unprecedented summer spending spree. An outlay of over £150 million over six players from five different nationalities has come as a stark reminder to the traditionalists and supporters of values and homegrown talent that United simply couldn't afford to rely on careful, methodical spending and a host of fringe players anymore nor did the club have Sir Alex Ferguson's genius to win trophies with a squad in desperate need of quality. Last year's disappointing seventh place finish can be seen as a watershed moment for the club, forcing the club to evolve in a swift manner.
As the transfer window slammed shut, United had time to complete two transactions. Radamel Falcao, one of the world's best strikers signed for the club in a historically
expensive loan deal, while Danny Welbeck, a local Mancunian who has been at the club for 14 years, made way by signing for Arsenal. Despite having an underwhelming goal scoring record of 29 goals in 142 games, Welbeck was one of the first names on the team sheet when Sir Alex Ferguson promoted him to the first team and quickly became
one of his favorite players for his work ethic, energy and passion.
Ferguson's long-time assistant voice his concerns, claiming that this move shows a huge shift from Sir Alex Ferguson and Manchester United's principles. BBC Sport reported Phelan as saying:
"They have probably lost the way of Manchester United a little bit.
"Now, rather than produce, it may be the case where they are buying in.
"Someone like a Danny Welbeck has been part of United's identity and that has been broken.
"What will happen in the future now, nobody knows but that thread has been broken now."
David Beckham echoed the sentiments felt by the ex-United
coach and said he was hopeful United will continue investing in youth and promoting youngsters.
Speak to BBC Sport the former England captain said:
"Manchester United have always bought players in but also have had a great scouting system which Sir Alex Ferguson put in quite a few years ago, where we did create home-grown talent, and that is something we have done over the years."
While long-term planning is a must for a club, it can be argued that the same attachment to traditions and values has held United back a lot in the past. The change had to take place and seeds were planted when Ed Woodward decided to let go of David Moyes, despite the long-term tradition of giving managers time.
This was a classic case of those much talked about traditions holding the club back. In times where spending levels are growing quickly despite attempts of UEFA using the Financial Fair Play, it is inconceivable for a club to maintain
long-term success while staying committed to values established decades ago. In the same fashion, the reliance one homegrown players who are not good enough to maintain
first team roles held the club back last season. Welbeck along with the likes of Cleverley is a good player and will prove to be a decent contributor to Arsenal's aspirations.
However, Van Gaal has always been ruthless and doesn't factor in parameters such as age or nationality. He has shown this for
example by starting a 17-year-old Clarence Seedorf in his Champions League winning campaign in 1994-1995.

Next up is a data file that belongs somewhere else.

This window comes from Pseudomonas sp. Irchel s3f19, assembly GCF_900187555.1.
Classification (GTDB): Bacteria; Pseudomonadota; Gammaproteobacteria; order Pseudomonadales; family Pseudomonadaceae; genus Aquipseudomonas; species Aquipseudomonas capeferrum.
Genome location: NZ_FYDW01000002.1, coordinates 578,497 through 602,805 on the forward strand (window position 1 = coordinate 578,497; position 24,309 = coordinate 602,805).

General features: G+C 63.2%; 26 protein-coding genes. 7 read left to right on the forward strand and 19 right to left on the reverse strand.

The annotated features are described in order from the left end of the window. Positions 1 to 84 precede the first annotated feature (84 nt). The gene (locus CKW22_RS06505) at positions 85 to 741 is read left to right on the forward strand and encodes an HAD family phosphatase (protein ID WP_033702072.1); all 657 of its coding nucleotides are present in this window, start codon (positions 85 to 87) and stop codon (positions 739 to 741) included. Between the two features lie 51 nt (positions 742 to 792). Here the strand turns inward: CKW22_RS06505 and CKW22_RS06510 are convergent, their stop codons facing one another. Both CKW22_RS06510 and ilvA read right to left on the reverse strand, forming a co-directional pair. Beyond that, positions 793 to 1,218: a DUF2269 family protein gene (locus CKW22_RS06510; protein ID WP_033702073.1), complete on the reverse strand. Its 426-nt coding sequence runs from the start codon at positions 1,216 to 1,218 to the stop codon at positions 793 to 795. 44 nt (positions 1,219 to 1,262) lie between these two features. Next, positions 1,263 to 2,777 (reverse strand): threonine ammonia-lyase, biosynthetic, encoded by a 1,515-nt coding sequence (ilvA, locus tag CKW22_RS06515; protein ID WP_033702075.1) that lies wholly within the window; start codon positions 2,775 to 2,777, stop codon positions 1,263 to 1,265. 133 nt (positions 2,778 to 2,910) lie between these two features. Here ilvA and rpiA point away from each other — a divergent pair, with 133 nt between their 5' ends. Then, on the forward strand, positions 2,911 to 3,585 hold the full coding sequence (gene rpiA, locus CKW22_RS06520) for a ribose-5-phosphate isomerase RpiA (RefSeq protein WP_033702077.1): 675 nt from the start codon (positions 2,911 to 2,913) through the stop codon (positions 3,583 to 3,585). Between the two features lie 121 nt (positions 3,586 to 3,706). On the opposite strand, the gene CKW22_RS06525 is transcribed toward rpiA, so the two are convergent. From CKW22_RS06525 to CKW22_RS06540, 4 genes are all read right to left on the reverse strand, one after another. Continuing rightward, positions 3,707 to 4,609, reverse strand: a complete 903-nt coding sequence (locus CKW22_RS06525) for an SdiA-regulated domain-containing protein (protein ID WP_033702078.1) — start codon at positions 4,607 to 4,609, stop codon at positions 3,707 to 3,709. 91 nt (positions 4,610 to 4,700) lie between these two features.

It should be also noted that while United's spending this summer has been impressive this summer, having broken the British transfer record with the signing of Di Maria, the massive spending spree comes after year of under investment.
The average net transfer spending from 2005 to 2013 was £17 million per year despite pocketing £80 million from the sale of Cristiano Ronaldo in 2009. The spending we have seen this year doesn't mean United are becoming a big spending club of mercenaries, it was required to bring the team back at the level it should be.
As for the academy as a whole, the club hasn't produced the quality from the ranks that it did in 1992 for example.
However, one must keep in mind that the primary goal of the academy is to produce professional footballers whether they end up being good enough for United or not. We all love to see an academy graduate become an Old Trafford star.
However, despite not producing quality players for the team, the United academy has managed to produce more players than any other academy in England and is the only English side to make the top ten in the category among Europe's top five clubs, according to a study made by Sporting Intelligence in 2012.
I'm not saying that United should ignore the foundations laid by the likes of Sir Matt Busby. By keeping the likes of Ryan Giggs at the club, United will try to connect the club's
ambitious future with the club's values. Giggs, speak to Jim White of the Telegraph said:
"I'm the person who knows Manchester United inside out.
"Just passing on my experience of the place to the new coaching staff, to the new players is important. It's my job to let everyone know what's it's all about representing this club."
In the future, we might see many young homegrown players given a prolonged stay in the first team if they aren't good enough. We will see more big spending to cover the team's needs and attract big players rather than settle for decent but not excellent players.
However, with the likes of Ryan Giggs around, the academy won't be ignored, the likes of Januzaj will undoubtedly get a chance. That being said, mistakes won't be tolerated and the club will be more ruthless and less sentimentalist when letting go of young players.
The club's identity is not broken, it is just evolving to keep the club at the top.
Culled from MUFCLatest.com